Even today I think there is a knowledge gap between what is being taught and what you actually need. Unfortunately, my experience is that many students in art programs probably shouldn’t be there and because of this you are surrounded with students who don’t possess the drive that it takes to really make it into the entertainment industry – if that’s your goal.
There are exceptions of course, but you really have to do your homework to know if the program you are going to take will actually help you, and what the calibre of students is going to be. Otherwise – you are better off just learning on your own, or joining a dedicated community like Pencil Kings where you can get access to people with experience like myself that can guide and push you.
What kind of work did you do before Pencil Kings?
Before Pencil Kings I worked as a Technical Art Director at Activision | Blizzard in the central technology group. We mostly dealt with outsourcing to help Activision’s many studios supplement their in house teams with overseas talent in Shanghai, China. My job was to make sure that the technical specifications for the project were clear and that the digital art assets being produced met the specifications. It was a lot of fun but also a lot of stress being responsible for teams of up to 50 artists to make sure that the quality was consistent, files were delivered on time and on budget.
Previous to working in video games, I worked as a visual effects and previs artist. This job was a lot of fun because we had an opportunity to influence the action that you would actually see on screen, but because of the nature of previs we could work really fast which I liked.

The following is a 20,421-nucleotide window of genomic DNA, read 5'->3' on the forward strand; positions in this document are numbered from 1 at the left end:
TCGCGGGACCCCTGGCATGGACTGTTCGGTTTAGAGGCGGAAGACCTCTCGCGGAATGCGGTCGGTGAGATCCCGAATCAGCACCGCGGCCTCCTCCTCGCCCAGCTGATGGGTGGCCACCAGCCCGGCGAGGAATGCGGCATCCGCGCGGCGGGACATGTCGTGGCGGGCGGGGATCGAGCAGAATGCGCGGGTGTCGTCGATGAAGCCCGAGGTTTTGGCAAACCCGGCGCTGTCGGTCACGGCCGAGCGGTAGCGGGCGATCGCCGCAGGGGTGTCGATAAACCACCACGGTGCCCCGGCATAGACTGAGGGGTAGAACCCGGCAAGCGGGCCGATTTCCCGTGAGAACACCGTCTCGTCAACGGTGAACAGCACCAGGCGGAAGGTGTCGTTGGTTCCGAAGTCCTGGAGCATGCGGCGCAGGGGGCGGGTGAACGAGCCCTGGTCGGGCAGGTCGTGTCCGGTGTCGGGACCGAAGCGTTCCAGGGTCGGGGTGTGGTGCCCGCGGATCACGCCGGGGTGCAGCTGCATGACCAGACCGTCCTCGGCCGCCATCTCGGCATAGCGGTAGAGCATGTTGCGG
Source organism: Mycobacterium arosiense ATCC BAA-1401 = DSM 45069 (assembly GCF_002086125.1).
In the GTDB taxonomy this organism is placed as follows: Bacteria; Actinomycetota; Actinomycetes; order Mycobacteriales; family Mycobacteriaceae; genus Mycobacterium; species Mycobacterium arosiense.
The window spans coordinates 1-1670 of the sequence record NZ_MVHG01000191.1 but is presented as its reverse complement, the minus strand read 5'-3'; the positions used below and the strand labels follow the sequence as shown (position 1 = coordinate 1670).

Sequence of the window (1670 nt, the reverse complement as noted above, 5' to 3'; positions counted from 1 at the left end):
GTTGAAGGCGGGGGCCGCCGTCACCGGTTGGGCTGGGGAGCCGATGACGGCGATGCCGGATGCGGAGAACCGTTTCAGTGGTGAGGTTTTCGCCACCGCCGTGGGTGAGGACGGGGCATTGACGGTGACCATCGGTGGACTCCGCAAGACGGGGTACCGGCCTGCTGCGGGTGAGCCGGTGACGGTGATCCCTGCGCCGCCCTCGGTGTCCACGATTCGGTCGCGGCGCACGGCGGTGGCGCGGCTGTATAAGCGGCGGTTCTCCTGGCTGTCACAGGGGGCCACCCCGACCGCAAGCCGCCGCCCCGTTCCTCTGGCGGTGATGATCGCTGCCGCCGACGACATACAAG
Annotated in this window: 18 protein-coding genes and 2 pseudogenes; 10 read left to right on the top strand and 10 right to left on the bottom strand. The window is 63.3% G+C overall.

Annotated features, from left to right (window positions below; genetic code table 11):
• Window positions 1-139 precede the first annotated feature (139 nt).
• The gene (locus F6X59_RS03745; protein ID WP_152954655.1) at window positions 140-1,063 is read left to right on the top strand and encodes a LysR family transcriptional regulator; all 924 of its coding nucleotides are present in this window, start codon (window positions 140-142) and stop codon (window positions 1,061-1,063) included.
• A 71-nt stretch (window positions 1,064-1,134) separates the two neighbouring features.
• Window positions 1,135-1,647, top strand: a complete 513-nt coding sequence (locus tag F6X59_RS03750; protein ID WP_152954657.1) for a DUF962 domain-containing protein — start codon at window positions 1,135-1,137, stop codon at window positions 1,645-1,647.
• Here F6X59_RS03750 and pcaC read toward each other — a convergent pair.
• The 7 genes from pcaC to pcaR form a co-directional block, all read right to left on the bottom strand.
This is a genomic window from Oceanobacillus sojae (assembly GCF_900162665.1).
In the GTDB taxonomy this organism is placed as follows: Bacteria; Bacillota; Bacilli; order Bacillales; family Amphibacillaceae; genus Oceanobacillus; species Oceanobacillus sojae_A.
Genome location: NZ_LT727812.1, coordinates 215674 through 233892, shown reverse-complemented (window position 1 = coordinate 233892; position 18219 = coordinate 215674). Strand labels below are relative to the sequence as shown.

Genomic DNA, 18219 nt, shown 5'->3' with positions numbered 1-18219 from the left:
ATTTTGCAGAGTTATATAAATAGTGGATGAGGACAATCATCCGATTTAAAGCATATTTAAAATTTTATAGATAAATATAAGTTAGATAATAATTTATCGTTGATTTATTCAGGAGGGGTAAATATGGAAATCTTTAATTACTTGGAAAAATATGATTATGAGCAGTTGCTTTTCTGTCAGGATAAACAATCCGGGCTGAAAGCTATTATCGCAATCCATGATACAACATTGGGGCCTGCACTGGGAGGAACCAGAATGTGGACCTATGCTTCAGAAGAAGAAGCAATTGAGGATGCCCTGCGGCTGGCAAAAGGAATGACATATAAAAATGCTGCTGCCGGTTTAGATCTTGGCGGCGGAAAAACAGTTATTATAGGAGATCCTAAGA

What was it like working on a Hollywood movie?
To be honest, it isn’t not much different than any other project aside from when you tell people which projects you work on and they immediately know what the project was and may have even seen it. The one project that was kind of cool was working on Call of Duty – when I would tell border agents what I did for work they would immediately loosen up and flash a smile – apparently customs agents know and love CoD!
The first big project I worked on was X-Men 2, which was a pretty amazing thing to list on my resume as my first 3D project. Everything that I did on that project was created in Winnipeg, Manitoba, so there wasn’t really a Hollywood experience there.
When I worked on Superman Returns I was part of a team working down in Los Angeles right across the street from the Warner Brothers main studio. This was cool, but I was never on set or anything fancy like that. It may sound glamorous to be working in Hollywood, but to be honest – the office wasn’t much different than any other office I’d worked at.
What I do think was cool about this whole experience is just that a kid who grew up in a little village (population 650) in Canada could work like crazy and have an opportunity to be working in Los Angeles. My dream was always to work in games and not in Hollywood, but it just goes to show you how far you can go with following your dreams. It doesn’t matter where you are from – you can always make your own opportunities no matter where you are. I like to joke that it took me 20 years to get to the top of the video game industry because from age 7 I worked on my dream and at age 27 I was working at the world’s largest video game publisher.
Is it difficult to get work as a movie effects